Conformity may be described as the acceptance by the affected individuals that cultural goals and institutional norms represent the fundamental structure of society. It is the considered as the typical response and individuals often pursue their cultural goals through the means that the society has approved. Retreatism is a deviant response that rejects the goals as well as the means that are supposed to be employed to achieve such goals in the society. Rebellion not only involves rejecting both goals and means but also substitutes the mentioned variables. Ritualism is a response which acknowledges that cultural goals should be respected. Lastly, innovation accepts the goals but rejects the means that society has prescribed for their attainment (Zembroski, 2011).Innovation will be explored further in the subsequent sections of the essay.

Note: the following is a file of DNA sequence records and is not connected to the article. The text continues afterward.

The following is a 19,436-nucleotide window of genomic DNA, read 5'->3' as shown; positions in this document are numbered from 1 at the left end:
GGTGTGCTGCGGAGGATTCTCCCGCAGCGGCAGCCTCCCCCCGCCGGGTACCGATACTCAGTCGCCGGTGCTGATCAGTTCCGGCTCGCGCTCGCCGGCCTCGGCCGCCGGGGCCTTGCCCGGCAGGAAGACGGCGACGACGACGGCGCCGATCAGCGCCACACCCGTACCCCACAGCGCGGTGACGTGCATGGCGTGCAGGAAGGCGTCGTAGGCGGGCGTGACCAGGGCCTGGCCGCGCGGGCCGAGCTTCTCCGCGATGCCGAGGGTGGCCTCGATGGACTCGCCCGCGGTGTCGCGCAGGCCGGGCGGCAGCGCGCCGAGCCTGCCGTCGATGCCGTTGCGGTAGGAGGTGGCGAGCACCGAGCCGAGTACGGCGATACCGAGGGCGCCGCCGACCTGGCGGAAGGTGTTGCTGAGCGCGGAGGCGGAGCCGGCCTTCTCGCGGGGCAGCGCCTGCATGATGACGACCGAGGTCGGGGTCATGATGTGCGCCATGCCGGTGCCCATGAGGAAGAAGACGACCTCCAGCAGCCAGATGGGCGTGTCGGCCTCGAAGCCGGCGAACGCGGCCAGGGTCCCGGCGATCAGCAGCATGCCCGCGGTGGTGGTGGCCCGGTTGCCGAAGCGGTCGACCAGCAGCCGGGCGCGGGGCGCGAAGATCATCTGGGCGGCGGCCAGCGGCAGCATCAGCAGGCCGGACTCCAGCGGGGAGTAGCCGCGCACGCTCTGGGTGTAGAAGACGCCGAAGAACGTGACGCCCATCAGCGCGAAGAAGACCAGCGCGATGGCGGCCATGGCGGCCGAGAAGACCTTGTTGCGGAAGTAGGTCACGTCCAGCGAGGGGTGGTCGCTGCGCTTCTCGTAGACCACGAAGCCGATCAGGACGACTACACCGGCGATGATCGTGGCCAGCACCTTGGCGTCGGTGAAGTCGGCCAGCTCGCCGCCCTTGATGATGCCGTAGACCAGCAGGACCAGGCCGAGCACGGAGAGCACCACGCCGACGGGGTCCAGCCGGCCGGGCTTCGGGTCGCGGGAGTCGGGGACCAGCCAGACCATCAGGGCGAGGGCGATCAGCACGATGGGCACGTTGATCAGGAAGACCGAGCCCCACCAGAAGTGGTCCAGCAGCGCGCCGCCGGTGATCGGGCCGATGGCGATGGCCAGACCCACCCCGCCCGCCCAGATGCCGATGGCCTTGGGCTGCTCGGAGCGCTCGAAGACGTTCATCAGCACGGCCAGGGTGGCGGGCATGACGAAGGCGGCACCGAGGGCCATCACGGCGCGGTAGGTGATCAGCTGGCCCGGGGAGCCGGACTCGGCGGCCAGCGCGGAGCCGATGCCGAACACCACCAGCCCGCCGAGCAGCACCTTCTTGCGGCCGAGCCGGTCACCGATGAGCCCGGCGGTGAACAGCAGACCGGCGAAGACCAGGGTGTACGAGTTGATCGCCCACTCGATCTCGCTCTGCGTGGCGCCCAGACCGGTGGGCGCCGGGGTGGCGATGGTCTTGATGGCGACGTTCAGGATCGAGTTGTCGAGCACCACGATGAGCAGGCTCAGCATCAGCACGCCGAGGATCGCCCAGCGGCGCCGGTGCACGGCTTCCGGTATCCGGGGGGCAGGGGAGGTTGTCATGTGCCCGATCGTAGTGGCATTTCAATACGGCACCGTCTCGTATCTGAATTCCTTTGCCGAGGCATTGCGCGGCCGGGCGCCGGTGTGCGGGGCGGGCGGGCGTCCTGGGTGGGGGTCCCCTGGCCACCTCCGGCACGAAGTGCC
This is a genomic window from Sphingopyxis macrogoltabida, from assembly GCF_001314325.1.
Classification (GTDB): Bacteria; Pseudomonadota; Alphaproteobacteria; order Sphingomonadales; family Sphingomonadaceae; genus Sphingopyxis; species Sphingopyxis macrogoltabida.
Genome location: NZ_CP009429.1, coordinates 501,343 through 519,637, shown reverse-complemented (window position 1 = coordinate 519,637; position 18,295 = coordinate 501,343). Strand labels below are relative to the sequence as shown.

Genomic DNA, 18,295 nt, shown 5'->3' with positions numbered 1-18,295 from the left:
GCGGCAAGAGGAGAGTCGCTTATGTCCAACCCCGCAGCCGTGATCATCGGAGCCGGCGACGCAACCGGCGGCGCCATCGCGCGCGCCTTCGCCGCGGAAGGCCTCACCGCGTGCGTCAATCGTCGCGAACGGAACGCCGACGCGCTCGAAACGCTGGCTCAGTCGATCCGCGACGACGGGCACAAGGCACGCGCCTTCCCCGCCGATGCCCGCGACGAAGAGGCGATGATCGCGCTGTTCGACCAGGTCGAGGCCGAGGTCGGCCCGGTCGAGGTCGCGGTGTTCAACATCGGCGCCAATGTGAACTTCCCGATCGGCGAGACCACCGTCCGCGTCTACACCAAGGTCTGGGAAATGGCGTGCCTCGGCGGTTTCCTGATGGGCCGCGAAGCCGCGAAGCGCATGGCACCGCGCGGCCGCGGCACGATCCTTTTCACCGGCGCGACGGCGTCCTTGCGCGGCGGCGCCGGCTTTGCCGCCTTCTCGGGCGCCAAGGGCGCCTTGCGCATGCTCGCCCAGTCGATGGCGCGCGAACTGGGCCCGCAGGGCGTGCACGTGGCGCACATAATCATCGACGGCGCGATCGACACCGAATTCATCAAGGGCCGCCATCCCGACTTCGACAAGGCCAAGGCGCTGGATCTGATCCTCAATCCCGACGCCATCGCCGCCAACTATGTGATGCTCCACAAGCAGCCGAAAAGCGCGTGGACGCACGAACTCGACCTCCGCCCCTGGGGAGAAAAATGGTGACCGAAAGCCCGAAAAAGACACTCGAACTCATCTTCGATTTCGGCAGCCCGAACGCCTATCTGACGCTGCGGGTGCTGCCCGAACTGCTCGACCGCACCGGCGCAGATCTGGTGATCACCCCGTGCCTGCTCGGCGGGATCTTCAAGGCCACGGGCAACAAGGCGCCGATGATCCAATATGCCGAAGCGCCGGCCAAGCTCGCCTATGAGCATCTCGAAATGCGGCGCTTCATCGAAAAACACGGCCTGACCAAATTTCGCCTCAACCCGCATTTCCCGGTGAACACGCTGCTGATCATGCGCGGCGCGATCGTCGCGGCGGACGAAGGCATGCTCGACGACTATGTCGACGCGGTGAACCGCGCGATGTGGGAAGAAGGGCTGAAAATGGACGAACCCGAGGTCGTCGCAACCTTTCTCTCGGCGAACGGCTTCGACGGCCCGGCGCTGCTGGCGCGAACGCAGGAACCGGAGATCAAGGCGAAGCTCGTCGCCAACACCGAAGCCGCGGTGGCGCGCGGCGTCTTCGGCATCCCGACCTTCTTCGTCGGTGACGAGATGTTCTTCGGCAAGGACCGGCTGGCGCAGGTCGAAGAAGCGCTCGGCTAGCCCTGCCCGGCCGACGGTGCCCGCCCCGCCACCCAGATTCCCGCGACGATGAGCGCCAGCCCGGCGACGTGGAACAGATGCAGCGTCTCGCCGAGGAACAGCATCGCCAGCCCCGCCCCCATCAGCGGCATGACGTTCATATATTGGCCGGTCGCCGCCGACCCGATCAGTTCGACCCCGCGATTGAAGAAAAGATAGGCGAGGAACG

Limitations of the Structural Strain Theory
The assumption that society proposes universal goals to all of its members is contestable. It is true that economic inequalities are a prominent characteristic of economies in the modern era. This situation offers opportunities to one group and at the time denies others. However, the diversity in modern societies cannot guarantee a situation where all individuals aspire to attain similar goals. And even when there are similar demographic features, it is not realistic for people to have similar goals (Farnworth & Leiber, 1989; Agnew, 2001).